Northwest Farm Credit Calls 2012 Profitable Hay Year

Drought across the nation helped keep prices high.

Published on: Feb 12, 2013

High prices for competing feeds, tight hay supplies and a growing export demand resulted in a profitable 2012 for most hay growers in the region, according to the latest report from the Northwest Farm Credit Services in Spokane, Wash.

The latest information from the credit co-op is in the bank's Northwest Farm Credit Services Knowledge Center's Hay Market "Snapshop" survey.

The outlook for this year remains promising, the bank notes, but uncertain. The hay performance this year in the Northwest will be strongly influenced by dairy industry profitability, according to the report.

Nationwide drought influenced the Northwest hay market in 2012, the report adds. Production of hay, corn and soybeans was down, while dry conditions stressed range and pasture land. The spike in corn and soybean prices this summer drove demand high for quality alfalfa as a substitute feed, while dry conditions in the Northwest bolstered demand for feeder hay.

Hay producers did well last year, and their good fortunes may continue in 2013, according to the Northwest Farm Credit Services.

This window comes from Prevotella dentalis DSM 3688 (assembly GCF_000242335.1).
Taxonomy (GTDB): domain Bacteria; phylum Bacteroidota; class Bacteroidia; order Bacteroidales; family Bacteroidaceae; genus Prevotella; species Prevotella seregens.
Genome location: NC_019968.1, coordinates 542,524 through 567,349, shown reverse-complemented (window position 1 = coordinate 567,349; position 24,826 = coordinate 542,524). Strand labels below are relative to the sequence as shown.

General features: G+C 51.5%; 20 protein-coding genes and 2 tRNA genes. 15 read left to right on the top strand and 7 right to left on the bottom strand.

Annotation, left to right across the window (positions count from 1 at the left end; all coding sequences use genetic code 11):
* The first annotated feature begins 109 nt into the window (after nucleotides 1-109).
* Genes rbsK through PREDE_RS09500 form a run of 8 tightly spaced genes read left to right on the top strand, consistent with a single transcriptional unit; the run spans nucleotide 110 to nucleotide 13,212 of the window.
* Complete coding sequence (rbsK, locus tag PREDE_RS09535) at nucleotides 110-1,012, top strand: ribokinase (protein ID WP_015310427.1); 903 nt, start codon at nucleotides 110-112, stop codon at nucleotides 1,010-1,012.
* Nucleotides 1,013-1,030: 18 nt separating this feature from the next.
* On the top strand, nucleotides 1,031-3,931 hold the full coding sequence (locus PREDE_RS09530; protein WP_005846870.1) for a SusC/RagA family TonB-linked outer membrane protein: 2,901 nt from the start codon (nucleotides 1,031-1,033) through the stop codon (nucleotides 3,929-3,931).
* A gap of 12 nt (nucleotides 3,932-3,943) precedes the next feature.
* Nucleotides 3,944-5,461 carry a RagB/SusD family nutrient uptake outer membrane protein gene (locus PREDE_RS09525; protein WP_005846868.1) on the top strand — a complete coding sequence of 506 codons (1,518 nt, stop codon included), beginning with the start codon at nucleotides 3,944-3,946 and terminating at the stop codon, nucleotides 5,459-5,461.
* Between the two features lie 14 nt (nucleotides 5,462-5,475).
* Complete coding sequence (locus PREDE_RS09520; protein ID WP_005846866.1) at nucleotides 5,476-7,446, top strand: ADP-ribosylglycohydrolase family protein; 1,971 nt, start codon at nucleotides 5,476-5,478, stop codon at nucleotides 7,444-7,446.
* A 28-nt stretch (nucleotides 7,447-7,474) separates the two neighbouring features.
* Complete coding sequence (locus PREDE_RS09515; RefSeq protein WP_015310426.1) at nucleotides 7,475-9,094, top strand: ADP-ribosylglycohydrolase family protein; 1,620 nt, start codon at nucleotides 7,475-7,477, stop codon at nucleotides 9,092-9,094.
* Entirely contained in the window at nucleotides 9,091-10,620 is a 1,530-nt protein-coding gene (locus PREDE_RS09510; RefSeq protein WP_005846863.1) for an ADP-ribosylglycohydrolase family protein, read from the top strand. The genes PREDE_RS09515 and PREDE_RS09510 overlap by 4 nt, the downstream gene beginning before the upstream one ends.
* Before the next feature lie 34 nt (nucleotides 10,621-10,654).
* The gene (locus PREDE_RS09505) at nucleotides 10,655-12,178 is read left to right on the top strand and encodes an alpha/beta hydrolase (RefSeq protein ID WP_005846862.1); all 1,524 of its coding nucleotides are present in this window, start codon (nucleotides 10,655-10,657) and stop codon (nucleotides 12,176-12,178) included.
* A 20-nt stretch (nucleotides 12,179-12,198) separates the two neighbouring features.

Hay producers did well last year, and their good fortunes may continue in 2013, according to the Northwest Farm Credit Services.

Increased demand was met with tight supplies.

Alfalfa production in the Northwest was down in 2012, driven by lower yields, the bank reports.

The financial health of the dairy industry is a primary driver of the hay market. Although dairy profitability was challenged by the high cost of feed last year, tight hay supplies and few alternatives limited dairy buyers' ability to negotiate lower prices.

In the export market, strong demand helped offset weaker demand from  the dairy sector, NFCS says. Northwest hay exports were on a record pace as of October – the most recent data shows. Although Northwest hay exports typically exceed those from California, from June-September California exports bested Northwest shipments of hay.

The shift was due in large part to a lack of containers and freight capacity in the Northwest that is placing a high premium on export cargos.

Sustained dairy industry weakness in 2013 will place a downward pressure on hay prices, the bank predicts, but notes that the export market is poised for additional growth, while buyers are increasingly price sensitive.

Noncompetitive shipping costs via Northwest ports may see California remain the growth leader in hay exports.